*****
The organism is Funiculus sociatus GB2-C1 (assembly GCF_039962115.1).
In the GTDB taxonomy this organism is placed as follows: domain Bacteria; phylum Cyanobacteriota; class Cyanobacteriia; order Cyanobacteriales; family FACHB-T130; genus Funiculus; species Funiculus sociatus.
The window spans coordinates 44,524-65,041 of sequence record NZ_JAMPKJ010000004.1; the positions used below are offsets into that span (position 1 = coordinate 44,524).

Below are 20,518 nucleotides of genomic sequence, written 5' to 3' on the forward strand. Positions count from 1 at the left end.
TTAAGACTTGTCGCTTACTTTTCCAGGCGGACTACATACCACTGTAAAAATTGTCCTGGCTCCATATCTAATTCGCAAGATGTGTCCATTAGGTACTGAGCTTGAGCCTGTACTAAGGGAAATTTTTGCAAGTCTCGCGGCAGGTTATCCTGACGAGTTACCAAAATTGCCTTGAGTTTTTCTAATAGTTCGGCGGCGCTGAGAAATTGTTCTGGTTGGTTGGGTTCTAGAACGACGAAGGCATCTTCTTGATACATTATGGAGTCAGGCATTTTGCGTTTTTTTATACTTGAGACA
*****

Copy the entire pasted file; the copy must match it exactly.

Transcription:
The organism is Funiculus sociatus GB2-C1 (assembly GCF_039962115.1).
In the GTDB taxonomy this organism is placed as follows: domain Bacteria; phylum Cyanobacteriota; class Cyanobacteriia; order Cyanobacteriales; family FACHB-T130; genus Funiculus; species Funiculus sociatus.
The window spans coordinates 44,524-65,041 of sequence record NZ_JAMPKJ010000004.1; the positions used below are offsets into that span (position 1 = coordinate 44,524).

Below are 20,518 nucleotides of genomic sequence, written 5' to 3' on the forward strand. Positions count from 1 at the left end.
TTAAGACTTGTCGCTTACTTTTCCAGGCGGACTACATACCACTGTAAAAATTGTCCTGGCTCCATATCTAATTCGCAAGATGTGTCCATTAGGTACTGAGCTTGAGCCTGTACTAAGGGAAATTTTTGCAAGTCTCGCGGCAGGTTATCCTGACGAGTTACCAAAATTGCCTTGAGTTTTTCTAATAGTTCGGCGGCGCTGAGAAATTGTTCTGGTTGGTTGGGTTCTAGAACGACGAAGGCATCTTCTTGATACATTATGGAGTCAGGCATTTTGCGTTTTTTTATACTTGAGACA